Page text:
313 Three algorithms for Fibonacci numbers
This problem compares the efficiency of three methods for computing the $n$th Fibonacci number $F_n$, given $n$. Assume that the cost of adding, subtracting, or multiplying two numbers is $O(1)$, independent of the size of the numbers.
a. Show that the running time of the straightforward recursive method for computing $F_n$ based on recurrence $\text{(3.22)}$ is exponential in $n$. (See, for example, the FIB procedure on page 775.)
b. Show how to compute $F_n$ in $O(n)$ time using memoization.
c. Show how to compute $F_n$ in $O(\lg n)$ time using only integer addition and multiplication. ($\textit{Hint:}$ Consider the matrix
$$ \begin{pmatrix} 0 & 1 \\ 1 & 1 \end{pmatrix} $$
and its powers.)
d. Assume now that adding two $\beta$bit numbers takes $\Theta(\beta)$ time and that multiplying two $\beta$bit numbers takes $\Theta(\beta^2)$ time. What is the running time of these three methods under this more reasonable cost measure for the elementary arithmetic operations?
a. In order to solve $\text{FIB}(n)$, we need to compute $\text{FIB}(n  1)$ and $\text{FIB}(n  1)$. Therefore we have the recurrence
$$T(n) = T(n  1) + T(n  2) + \Theta(1).$$
We can get the upper bound of Fibonacci as $O(2^n)$, but this is not the tight upper bound.
The Fibonacci recurrence is defined as
$$F(n) = F(n  1) + F(n  2).$$
The characteristic equation for this function will be
$$ \begin{aligned} x^2 & = x + 1 \\ x^2  x  1 & = 0. \end{aligned} $$
We can get the roots by quadratic formula: $x = \frac{1 \pm \sqrt 5}{2}$.
We know the solution of a linear recursive function is given as
$$ \begin{aligned} F(n) & = \alpha_1^n + \alpha_2^n \\ & = \bigg(\frac{1 + \sqrt 5}{2}\bigg)^n + \bigg(\frac{1  \sqrt 5}{2}\bigg)^n, \end{aligned} $$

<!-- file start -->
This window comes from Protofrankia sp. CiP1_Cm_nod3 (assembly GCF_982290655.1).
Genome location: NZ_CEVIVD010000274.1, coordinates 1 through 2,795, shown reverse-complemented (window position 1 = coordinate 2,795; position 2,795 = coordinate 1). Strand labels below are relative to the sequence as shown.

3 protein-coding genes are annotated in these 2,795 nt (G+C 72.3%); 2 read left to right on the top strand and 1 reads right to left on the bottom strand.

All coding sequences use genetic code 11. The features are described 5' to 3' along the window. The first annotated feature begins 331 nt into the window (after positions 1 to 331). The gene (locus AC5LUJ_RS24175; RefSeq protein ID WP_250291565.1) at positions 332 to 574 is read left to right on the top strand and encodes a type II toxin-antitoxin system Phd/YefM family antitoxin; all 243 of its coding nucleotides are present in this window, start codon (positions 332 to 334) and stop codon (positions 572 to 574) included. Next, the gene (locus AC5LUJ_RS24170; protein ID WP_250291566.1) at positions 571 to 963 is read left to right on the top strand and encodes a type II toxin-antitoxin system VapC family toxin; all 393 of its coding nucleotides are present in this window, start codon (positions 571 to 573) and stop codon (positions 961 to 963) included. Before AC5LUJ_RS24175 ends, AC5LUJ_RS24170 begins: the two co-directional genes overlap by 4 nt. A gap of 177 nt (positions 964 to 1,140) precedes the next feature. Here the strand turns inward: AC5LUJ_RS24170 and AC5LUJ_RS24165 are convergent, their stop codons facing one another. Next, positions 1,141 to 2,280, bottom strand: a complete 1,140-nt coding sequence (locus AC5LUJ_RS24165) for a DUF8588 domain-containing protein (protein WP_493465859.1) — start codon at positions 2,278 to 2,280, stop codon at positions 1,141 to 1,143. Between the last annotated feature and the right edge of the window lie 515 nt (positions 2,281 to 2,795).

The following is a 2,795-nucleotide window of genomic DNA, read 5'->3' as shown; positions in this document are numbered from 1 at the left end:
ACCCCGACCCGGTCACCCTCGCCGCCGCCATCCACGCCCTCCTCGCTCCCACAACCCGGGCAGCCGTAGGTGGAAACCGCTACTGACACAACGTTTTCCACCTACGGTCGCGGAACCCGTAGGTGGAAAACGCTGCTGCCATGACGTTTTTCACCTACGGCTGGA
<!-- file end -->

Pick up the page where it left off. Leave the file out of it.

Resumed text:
where $\alpha_1$ and $\alpha_2$ are the roots of the characteristic equation.
Since both $T(n)$ and $F(n)$ are representing the same thing, they are asymptotically the same.
Hence,
$$ \begin{aligned} T(n) & = \bigg(\frac{1 + \sqrt 5}{2}\bigg)^n + \bigg(\frac{1  \sqrt 5}{2}\bigg)^n \\ & = \bigg(\frac{1 + \sqrt 5}{2}\bigg)^n \\ & \approx O(1.618)^n. \end{aligned} $$
b. This is same as 15.15.
c. Assume that all integer multiplications and additions can be done in $O(1)$. First, we want to show that
$$ \begin{pmatrix} 0 & 1 \\ 1 & 1 \end{pmatrix}^k = \begin{pmatrix} F_{k  1} & F_k \\ F_k & F_{k + 1} \end{pmatrix} . $$
By induction,
$$ \begin{aligned} \begin{pmatrix} 0 & 1 \\ 1 & 1 \end{pmatrix}^{k + 1} & = \begin{pmatrix} 0 & 1 \\ 1 & 1 \end{pmatrix} \begin{pmatrix} 0 & 1 \\ 1 & 1 \end{pmatrix}^k \\ & = \begin{pmatrix} 0 & 1 \\ 1 & 1 \end{pmatrix} \begin{pmatrix} F_{k  1} & F_k \\ F_k & F_{k + 1} \end{pmatrix}^k \\ & = \begin{pmatrix} F_k & F_{k + 1} \\ F_{k  1} + F_k & F_k + F_{k + 1} \end{pmatrix} \\ & = \begin{pmatrix} F_k & F_{k + 1} \\ F_{k + 1} & F_{k + 2} \end{pmatrix} . \end{aligned} $$
We show that we can compute the given matrix to the power $n  1$ in time $O(\lg n)$, and the bottom right entry is $F_n$.
We should note that by 8 multiplications and 4 additions, we can multiply any two $2$ by $2$ matrices, that means matrix multiplications can be done in constant time. Thus we only need to bound the number of those in our algorithm.
It takes $O(\lg n)$ to run the algorithm $\text{MATRIXPOW}(A, n  1)$ becasue we half the value of $n$ in each step, and within each step, we perform a constant amount of calculation.
The recurrence is
$$T(n) = T(n / 2) + \Theta(1).$$
MATRIXPOW(A, n)
if n % 2 == 1
return A * MATRIXPOW(A^2, (n  1) / 2)
return MATRIXPOW(A^2, n / 2)
d. First, we should note that $\beta = O(\log n)$.

For part (a),
We naively add a $\beta$bit number which is growing exponentially each time, so the recurrence becomes
$$ \begin{aligned} T(n) & = T(n  1) + T(n  2) + \Theta(\beta) \\ & = T(n  1) + T(n  2) + \Theta(\log n), \end{aligned} $$
which has the same solution $T(n) = O\Big(\frac{1 + \sqrt 5}{2}\Big)^n$ since $\Theta(\log n)$ can be absorbed by exponential time.

For part (b),
The recurrence of the memoized verstion becomes
$$M(n) = M(n  1) + \Theta(\beta).$$
This has a solution of $\sum_{i = 2}^n \beta = \Theta(n\beta) = \Theta(2^\beta \cdot \beta)$ or $\Theta(n \log n)$.

For part (c),
We perform a constant number of both additions and multiplications. The recurrence becomes
$$P(n) = P(n / 2) + \Theta(\beta^2),$$
which has a solution of $\Theta(\log n \cdot \beta^2) = \Theta(\beta^3)$ or $\Theta(\log^3 n)$.